Articles matching the ‘Medical Education’ Category

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March 25th, 2020

Podcast 259: A first-year resident tells us what he sees in the Covid-19 pandemic

Dr. Matt Young is a first-year resident in obstetrics and gynecology in suburban Delaware. Between the day I invited him to be interviewed and the interview itself (a 36-hour span) things had changed a lot for him. Anxiety levels are up among his colleagues, and everyone in his hospital must wear a mask all the time. […]


June 3rd, 2015

Podcast 175: “Understanding Value-Based Healthcare” — A Discussion with the Authors of an Important New Book

Running time: 26 minutes “Understanding Value-Based Healthcare,” published in April by McGraw-Hill is today’s focus. Drs. Christopher Moriates, of the University of California, San Francisco; Vineet Arora, of the University of Chicago; and Neel Shah of Harvard Medical — the book’s authors — discuss its straightforward approach to valuing patient outcomes foremost. The discussion ranges over their reasons […]


July 30th, 2014

Podcast 172: Listening for the Diagnosis, a Conversation with Danielle Ofri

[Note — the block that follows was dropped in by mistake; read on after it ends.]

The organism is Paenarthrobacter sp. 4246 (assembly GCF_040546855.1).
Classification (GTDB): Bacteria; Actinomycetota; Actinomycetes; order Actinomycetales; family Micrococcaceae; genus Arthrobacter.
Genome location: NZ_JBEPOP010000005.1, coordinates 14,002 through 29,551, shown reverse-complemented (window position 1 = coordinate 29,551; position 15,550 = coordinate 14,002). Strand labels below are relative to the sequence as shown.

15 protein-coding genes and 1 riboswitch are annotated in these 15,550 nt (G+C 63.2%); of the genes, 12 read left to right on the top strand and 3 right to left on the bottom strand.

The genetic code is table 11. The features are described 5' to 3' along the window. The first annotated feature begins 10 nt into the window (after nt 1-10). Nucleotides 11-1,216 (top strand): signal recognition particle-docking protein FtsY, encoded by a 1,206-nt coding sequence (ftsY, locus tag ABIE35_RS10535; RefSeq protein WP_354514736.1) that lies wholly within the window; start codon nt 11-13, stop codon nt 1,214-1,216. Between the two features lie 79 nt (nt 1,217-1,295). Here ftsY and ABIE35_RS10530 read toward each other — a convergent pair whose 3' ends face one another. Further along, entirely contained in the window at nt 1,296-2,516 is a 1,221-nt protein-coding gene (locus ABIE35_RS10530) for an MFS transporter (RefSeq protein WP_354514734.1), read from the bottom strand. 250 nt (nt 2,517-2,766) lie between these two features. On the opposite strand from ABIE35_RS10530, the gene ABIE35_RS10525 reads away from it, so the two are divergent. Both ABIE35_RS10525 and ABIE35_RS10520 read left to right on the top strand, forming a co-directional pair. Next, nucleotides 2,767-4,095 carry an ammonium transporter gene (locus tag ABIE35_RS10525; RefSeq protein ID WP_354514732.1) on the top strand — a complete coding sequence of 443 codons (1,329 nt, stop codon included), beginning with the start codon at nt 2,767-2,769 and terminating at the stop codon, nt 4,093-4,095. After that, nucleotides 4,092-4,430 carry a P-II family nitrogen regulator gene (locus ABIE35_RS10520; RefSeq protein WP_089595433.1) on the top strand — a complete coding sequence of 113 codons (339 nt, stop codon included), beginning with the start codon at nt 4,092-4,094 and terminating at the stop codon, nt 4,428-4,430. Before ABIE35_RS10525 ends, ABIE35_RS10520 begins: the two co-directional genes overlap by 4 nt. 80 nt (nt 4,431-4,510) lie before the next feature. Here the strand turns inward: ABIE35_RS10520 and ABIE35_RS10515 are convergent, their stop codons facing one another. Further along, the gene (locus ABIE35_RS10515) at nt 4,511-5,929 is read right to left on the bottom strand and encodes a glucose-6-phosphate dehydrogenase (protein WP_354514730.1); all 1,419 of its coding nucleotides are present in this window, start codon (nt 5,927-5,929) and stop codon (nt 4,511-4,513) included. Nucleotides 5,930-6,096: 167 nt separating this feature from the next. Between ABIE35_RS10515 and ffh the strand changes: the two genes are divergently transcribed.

Running time: 15 minutes Dr. Danielle Ofri, author and internist (as well as an aspiring cellist), is writing a book about how patients and clinicians hear each other. Our discussion centers on that, and on her request that you contact her if you can put her in touch with great diagnosticians (and maybe even their patients). If […]


February 27th, 2010

Podcast 76: On saying “No” to patients’ requests.

A conversation with the authors of an Archives of Internal Medicine study that examines the best tactics for saying “No” to inappropriate requests. Contact me at 1-617-440-4374 or at jelia@jwatch.org. Interview-related links: Archives of Internal Medicine abstract Atul Gawande’s New Yorker article News-related links: The rosiglitazone (Avandia) controversy Advisory on thiazolidinediones Physicians’ work hours 13-valent pneumococcal vaccine Influenza-vaccination expansion […]


February 8th, 2009

Podcast 29: Dr. Brian Jack of Boston University sees RED (Re-Engineered Discharge) as a way to lower hospital readmissions.

Millions of people are discharged each year from U.S. hospitals. How many find themselves on the street with no clear idea of what they’ve been treated for, what drugs they should take and when, and how to get in touch with a clinician if something goes wrong? No surprise, many are readmitted — either directly […]


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